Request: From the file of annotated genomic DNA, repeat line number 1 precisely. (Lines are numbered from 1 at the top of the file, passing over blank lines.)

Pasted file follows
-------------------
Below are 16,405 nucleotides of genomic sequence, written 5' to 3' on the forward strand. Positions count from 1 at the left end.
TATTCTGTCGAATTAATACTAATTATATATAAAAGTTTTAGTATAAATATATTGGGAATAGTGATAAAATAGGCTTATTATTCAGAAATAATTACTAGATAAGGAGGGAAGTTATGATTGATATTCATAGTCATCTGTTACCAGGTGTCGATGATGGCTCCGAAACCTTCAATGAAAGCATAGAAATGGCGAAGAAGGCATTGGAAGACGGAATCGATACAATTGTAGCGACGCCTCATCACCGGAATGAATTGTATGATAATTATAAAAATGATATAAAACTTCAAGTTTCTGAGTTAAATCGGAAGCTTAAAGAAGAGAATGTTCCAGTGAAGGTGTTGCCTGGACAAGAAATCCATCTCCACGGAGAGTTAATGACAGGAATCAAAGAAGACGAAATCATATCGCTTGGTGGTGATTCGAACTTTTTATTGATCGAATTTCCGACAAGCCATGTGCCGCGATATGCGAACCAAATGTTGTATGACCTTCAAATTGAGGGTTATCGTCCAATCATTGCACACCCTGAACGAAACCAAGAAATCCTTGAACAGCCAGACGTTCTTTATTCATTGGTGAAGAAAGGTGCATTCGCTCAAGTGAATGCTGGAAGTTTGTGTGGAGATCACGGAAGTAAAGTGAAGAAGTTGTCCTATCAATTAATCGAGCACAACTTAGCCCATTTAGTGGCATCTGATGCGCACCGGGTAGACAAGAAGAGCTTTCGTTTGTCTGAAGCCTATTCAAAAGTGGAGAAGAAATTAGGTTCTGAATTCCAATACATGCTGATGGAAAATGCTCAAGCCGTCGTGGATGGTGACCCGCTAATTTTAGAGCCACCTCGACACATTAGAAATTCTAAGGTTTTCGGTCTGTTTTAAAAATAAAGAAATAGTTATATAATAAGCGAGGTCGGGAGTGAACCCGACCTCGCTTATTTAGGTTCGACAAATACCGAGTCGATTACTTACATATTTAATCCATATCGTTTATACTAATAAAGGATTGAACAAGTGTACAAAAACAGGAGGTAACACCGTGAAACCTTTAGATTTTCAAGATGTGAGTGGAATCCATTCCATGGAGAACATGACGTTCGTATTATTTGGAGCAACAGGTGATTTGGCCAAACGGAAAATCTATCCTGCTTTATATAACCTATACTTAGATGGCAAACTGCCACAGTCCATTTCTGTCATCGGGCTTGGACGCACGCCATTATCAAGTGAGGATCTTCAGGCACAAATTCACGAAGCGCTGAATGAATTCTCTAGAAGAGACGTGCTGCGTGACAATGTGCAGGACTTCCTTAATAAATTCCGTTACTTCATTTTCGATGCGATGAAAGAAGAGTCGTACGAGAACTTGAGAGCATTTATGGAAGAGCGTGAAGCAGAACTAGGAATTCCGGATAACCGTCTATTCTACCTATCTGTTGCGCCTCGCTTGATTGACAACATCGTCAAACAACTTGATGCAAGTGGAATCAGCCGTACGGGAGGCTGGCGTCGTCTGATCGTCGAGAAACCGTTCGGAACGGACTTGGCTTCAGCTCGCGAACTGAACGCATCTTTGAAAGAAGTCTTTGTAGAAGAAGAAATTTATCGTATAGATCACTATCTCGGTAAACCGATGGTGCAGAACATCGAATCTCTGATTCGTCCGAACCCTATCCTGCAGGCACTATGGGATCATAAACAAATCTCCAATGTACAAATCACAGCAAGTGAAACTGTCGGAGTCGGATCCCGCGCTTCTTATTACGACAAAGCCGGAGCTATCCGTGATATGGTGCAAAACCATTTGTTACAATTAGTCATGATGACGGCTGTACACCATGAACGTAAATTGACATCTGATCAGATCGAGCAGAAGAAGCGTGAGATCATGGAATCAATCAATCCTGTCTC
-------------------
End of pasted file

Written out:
Below are 16,405 nucleotides of genomic sequence, written 5' to 3' on the forward strand. Positions count from 1 at the left end.